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Dealing With Diabetes

Part 1: Coping

Friday, November 18, 2011 | Permalink

African Americans Grapple with High Incidence, Complications of Diabetes

For 61 year-old Carolyn Jackson, diabetes has been a journey. A doctor first told her she was "borderline" during a pregnancy. She started oral medication in the early 1990s, and it wasn't long before she was put on insulin. Then she left the workforce because she said monitoring her disease was too much to manage. Six years ago, her kidneys failed. She's been going to dialysis three times a week ever since.

Jackson is one of millions of African Americans in the U.S. who have been diagnosed with diabetes. The black population has one of the highest rates of the disease - at more than 12% of the population. And they're twice as likely to suffer from complications, such as kidney failures and lower limb amputations.

Carolyn says the high rates of diabetes in black communities are largely because of diet. But she says economic realities hinder people's ability to make healthy choices.

Complications from diabetes can be devastating: limb amputations, loss of eyesight, kidney failure, heart problems. Just to stay alive, many Type 2 diabetics rely on dialysis. In 2008, over two-hundred thousand diabetics in the U.S. were on dialysis or had a kidney transplant because of kidney failure.

"For our families and friends that have been on dialysis, they are true champions. They're true heroes," says Shalon Lang, whose 79-year old mother died early this year from end-stage renal failure due to diabetes.

In October 2011, Lang commemorated her mother's life with dozens of other caregivers at a memorial service put on by DaVita dialysis center in South Sacramento.

But the burden of diabetes is not evenly shared. While the overall rate of diabetes in the U.S. is just over eight percent, almost 13% of the African American population has been diagnosed. Black diabetics are twice as likely to die from the disease.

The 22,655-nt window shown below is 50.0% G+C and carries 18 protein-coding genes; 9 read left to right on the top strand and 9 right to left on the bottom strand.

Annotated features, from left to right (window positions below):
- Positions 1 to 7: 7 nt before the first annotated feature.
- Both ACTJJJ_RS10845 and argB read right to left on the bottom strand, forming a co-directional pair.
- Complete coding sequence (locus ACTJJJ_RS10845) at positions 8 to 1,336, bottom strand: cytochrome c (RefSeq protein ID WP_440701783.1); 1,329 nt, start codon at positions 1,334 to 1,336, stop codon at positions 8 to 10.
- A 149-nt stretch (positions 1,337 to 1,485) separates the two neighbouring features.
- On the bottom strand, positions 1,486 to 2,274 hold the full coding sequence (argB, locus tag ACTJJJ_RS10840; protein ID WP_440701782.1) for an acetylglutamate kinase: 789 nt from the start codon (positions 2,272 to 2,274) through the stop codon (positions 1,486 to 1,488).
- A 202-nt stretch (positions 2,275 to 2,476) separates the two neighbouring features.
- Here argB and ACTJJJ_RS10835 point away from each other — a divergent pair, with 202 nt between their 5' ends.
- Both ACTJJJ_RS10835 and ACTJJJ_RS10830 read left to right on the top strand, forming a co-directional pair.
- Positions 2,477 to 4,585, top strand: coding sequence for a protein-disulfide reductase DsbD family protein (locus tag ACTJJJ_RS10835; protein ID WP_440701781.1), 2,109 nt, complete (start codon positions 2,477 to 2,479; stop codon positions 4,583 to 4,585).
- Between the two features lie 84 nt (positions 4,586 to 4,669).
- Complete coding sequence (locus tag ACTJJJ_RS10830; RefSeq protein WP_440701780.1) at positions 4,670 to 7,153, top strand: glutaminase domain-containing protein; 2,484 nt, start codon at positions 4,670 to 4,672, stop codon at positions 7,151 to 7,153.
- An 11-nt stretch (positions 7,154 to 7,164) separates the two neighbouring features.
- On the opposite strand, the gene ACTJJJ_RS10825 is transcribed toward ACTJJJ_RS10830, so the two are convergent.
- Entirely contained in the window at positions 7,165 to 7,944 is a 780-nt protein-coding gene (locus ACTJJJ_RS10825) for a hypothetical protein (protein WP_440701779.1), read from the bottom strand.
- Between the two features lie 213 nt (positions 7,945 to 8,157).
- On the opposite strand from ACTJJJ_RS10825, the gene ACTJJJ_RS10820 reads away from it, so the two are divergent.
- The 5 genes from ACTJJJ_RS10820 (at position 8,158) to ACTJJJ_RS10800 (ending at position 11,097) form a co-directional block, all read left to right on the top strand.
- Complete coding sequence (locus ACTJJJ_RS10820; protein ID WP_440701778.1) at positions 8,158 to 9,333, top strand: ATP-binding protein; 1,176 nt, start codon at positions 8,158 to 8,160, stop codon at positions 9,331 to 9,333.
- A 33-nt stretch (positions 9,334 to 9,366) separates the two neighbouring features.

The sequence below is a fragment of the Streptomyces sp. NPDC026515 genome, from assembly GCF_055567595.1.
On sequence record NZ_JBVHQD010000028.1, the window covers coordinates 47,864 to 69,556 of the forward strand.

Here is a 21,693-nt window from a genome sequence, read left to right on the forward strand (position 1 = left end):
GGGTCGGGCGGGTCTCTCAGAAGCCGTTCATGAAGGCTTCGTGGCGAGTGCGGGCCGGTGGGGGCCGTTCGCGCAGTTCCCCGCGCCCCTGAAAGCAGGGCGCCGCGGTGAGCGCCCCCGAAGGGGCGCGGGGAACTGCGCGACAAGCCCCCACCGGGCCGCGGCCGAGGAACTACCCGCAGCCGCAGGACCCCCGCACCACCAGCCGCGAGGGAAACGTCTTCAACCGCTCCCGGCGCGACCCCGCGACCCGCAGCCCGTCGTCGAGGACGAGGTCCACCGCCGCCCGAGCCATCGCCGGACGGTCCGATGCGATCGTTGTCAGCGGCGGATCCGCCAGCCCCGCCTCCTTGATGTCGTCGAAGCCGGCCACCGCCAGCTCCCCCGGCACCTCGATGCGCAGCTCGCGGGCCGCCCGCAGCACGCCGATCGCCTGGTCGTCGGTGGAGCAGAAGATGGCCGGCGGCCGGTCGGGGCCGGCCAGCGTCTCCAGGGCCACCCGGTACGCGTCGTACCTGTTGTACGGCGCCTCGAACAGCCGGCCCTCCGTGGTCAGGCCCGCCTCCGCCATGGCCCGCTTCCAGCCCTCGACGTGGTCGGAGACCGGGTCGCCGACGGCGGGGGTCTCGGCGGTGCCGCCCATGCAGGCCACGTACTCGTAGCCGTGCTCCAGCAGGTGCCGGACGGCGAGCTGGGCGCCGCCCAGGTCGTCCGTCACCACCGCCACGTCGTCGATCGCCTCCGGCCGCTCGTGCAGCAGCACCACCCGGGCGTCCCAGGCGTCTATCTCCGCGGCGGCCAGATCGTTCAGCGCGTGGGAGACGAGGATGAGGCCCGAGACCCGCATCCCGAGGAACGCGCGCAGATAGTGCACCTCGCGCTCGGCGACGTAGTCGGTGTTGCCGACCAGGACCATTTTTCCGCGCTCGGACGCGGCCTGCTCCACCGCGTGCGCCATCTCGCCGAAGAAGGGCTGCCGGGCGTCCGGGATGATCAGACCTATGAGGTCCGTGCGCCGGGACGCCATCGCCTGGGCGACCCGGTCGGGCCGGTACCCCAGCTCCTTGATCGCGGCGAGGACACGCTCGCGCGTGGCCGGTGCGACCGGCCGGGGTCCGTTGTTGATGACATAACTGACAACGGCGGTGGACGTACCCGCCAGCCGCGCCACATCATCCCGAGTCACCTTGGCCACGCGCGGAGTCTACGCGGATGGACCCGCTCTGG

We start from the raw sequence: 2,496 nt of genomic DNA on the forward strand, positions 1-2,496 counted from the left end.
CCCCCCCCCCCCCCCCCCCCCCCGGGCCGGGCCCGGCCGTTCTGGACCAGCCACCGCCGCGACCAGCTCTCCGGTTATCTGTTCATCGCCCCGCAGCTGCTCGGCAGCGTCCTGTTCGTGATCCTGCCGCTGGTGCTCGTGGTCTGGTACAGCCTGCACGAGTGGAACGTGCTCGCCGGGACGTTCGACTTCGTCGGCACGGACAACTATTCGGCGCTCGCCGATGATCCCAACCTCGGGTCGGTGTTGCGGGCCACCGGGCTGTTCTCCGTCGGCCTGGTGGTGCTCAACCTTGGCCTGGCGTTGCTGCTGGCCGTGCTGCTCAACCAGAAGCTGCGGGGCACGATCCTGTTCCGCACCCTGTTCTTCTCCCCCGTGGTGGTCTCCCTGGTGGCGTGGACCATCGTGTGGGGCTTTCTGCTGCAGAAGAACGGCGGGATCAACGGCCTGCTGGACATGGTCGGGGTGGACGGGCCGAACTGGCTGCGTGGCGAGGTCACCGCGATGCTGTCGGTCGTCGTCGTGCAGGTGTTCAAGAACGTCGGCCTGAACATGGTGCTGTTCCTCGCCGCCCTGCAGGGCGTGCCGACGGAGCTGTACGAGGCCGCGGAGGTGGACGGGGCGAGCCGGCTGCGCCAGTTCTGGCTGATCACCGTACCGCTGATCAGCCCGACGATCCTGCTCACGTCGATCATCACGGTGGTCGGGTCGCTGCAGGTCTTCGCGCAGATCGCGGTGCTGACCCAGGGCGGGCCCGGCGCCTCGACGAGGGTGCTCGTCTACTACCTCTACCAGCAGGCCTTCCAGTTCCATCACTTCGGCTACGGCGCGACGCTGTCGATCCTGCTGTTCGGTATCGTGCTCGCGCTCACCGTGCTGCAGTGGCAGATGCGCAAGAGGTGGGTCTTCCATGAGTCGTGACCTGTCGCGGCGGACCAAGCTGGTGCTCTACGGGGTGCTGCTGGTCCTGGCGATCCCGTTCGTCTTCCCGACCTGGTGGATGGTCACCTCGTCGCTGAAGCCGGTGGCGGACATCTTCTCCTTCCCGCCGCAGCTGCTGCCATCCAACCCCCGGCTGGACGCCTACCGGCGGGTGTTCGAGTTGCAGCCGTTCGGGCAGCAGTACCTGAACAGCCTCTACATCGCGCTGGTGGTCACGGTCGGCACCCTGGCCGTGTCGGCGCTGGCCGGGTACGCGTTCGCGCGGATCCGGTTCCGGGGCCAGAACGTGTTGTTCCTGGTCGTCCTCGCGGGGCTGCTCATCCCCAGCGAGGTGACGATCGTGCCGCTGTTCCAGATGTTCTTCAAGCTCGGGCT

Dwd 1a

Many diabetics with failed kidneys spend half their days sitting in dialysis chairs. Their blood must be cleansed of toxins their kidneys can no longer remove. For most, it's an exhausting and burdensome process. But it prolongs life.

Sixty-one year old Carolyn Jackson is one of 185 patients treated at the Florin Davita dialysis center in South Sacramento. She's diabetic. She's been going three times a week for years. She comes with blanket in hand to keep her warm through the long treatment.

"I always have my bag and my phone to keep contact with the outside world for the four hours and 25 minutes that I'm in there," says Jackson.

The scene outside the clinic is sobering. Patients filter in and out, using canes, wheelchairs, and arriving in subsidized transportation. Uncontrolled diabetes can lead to severe complications; gum disease, lower limb amputation, or blindness.

Dwd 1b

Jackson looks young and healthy compared to many of the others at the dialysis center today. She walks in on her own two feet.

"Some people [say], 'I hate going in.' I don't like it either, but if I want to live I have to go," explains Jackson.

Diabetes is the main reason Jackson quit working in her early 50s.

"So my job is to go for dialysis. I tell the kids, 'Oh, I'm getting ready to go to work. See you later when I get home.' That's the way I approach it."